Issue: 8.04
this is column number 17
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Lenn Zonder looks at the modern Jewish sports scene!

Should an 18-year old Orthodox Jew be allowed to dictate to his hockey team, or should he “get with” the program and play hockey on Friday nights and Saturdays because it is part of the schedule?

This loggerhead between Judaism and one particular Canadian hockey team came into conflict last month, when Patrick Roy (pronounced Wah), the owner of the Quebec Ramparts Major Junior hockey club informed 18-year old Benjamin Rubin there would be a spot for him on the team next season, only if he agreed to play and practice seven days per week.

This past season, Rubin missed 35 Friday night or Saturday games. He also brought his own kosher food on the road, skipped the team meals.

The problem is not a new one. Many Jewish athletes, Hank Greenberg, Sandy Koufax and current outfielder Shawn Green, to mention three, became “cause celebre” for opting out of playing on the High Holidays. In Koufax’s case, Yom Kippur fell out in the middle of the 1962 World Series between the Los Angeles Dodgers and the Minnesota Twins. The decision to miss one game was perfectly acceptable to the Dodgers officials and Koufax’s teammates. But in a display of politically-incorrect judgment, Koufax was publicly castigated by the Minnesota Twins radio announcer for not being willing to play in that day’s prestigious event.

Rubin’s case is different. He is an orthodox Jew and strictly observant. Unlike most other professional amateur Jewish athletes who observe Rosh Hashanah and Yom Kippur but do not observe Shabbat, Rubin refuses to diminish the stricture of the scripture, the fourth commandment — to “Remember the Sabbath day and to keep it holy.” He adamantly refuses to play hockey or even practice with the team on Shabbat, between sundown Friday and sundown Saturday. Nor will he ride on the Sabbath.

Rubin’s orthodoxy wasn’t a problem this past season. Roy allowed Rubin to maintain his religious observances and it led to 35 missed games.

However, after the Ramparts' season ended, Roy told the 6-foot-1, 186-pounder he would be invited back next season and have a spot on the second line, only if he could play every day.

The Toronto newspaper quoted him as saying, “They just told me that's the deal. That's why I'm not going to be playing, because I missed too many games.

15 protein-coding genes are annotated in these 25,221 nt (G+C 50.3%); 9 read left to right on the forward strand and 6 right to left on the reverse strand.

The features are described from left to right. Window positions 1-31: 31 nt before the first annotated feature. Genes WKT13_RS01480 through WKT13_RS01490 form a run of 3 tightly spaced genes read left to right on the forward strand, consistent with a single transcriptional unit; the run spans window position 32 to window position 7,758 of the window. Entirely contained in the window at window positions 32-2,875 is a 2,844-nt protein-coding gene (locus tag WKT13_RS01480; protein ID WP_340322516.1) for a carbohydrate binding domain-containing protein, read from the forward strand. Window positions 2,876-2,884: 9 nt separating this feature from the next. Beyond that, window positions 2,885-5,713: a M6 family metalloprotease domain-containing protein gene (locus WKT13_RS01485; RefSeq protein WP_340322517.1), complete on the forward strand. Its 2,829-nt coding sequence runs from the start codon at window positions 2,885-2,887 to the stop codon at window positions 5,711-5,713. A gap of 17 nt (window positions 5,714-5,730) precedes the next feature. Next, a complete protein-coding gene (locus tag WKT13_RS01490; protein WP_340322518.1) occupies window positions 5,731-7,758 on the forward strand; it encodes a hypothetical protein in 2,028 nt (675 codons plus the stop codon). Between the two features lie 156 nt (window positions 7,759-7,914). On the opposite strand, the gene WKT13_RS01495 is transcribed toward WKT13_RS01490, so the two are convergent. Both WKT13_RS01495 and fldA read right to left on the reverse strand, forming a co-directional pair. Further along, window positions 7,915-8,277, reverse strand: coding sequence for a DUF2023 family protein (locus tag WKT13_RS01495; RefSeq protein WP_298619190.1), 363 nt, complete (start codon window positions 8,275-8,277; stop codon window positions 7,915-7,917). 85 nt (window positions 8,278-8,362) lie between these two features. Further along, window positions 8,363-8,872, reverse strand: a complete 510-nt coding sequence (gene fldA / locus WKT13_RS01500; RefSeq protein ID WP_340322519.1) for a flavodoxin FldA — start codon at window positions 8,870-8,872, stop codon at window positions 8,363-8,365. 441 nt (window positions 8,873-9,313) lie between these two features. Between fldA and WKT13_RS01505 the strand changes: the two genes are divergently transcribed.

"He (Roy) told me I had third- or second-line (talent), but I missed too many games to fill the spot. He can't have that next year."

Rubin wrestled with his decision, but ultimately chose religion. So Roy told the forward his roster spot would go to another player.

As a Jew, I want to stand up and cheer for Rubin, obviously a young man with high ideals he’s willing to put on the line. But at the same time, as a former baseball coach and sportswriter, I empathize with Roy, who is running a team and a business.

There is a saying in sports, albeit trite, that says, “There is no I in team.” I believe that whole-heartedly. Team concept is everything in sports. A player can score 100 points a season and be an All-Star, but the day he forgets the other five men on the ice and the 20 or so on the bench, and the roles they contribute that allow him to excel, is the day dissention sets in and the coach (and owner) loses control of the team.

In Roy’s case, what if he had a few born-again Christians on his roster and they all suddenly decided they wouldn’t play on Sundays, their Sabbath? What if players in the NFL, the NHL or the NBA decided they wouldn’t play on Christmas Day, even though the leagues schedule games, sell tickets, and rent the forums? Frankly, to my way of thinking, it’s an open door to chaos and disintegration.

When I coached, I made it perfectly clear to my players, all of them amateurs. Once they took “my” uniform, they had made a voluntary choice and a tacit agreement to play for our team, to obey all its rules and the rules of the league. Their choice required them to attend all practices and games. They could be excused for special events, especially those that were part of their family’s life cycle; funerals, weddings, B'nai mitzvahs, etc. Taking their girlfriend to a party or a significant event of her family would not be excused.

Making choices is something we all have to do in life. Rubin is making a choice and so is Roy. Unfortunately, in this case, the choices present a lose-lose situation.

Rubin, who it is said has National Hockey League talent, would have to give up his religious principles, or Roy would have to make a special concession to one player at the detriment of the entire team.

"It was really hard, because it's my future in hockey," said Rubin. "I still think I can make it far with keeping my religion. I think there's a chance for the NHL, but I'm not sure."

Rubin, who said Roy’s action wasn’t religious persecution, said he expects Roy to trade him to a team with few Friday night games.

But I ask: If Rubin is fortunate to keep playing hockey for another team, does he really expect to make to the NHL playing on a part-time basis? I don’t think the premise would ever reach the point of consideration, much less a possibility. One thing for sure. It’s never been done before in hockey, although Roger Clemens is doing it in baseball.


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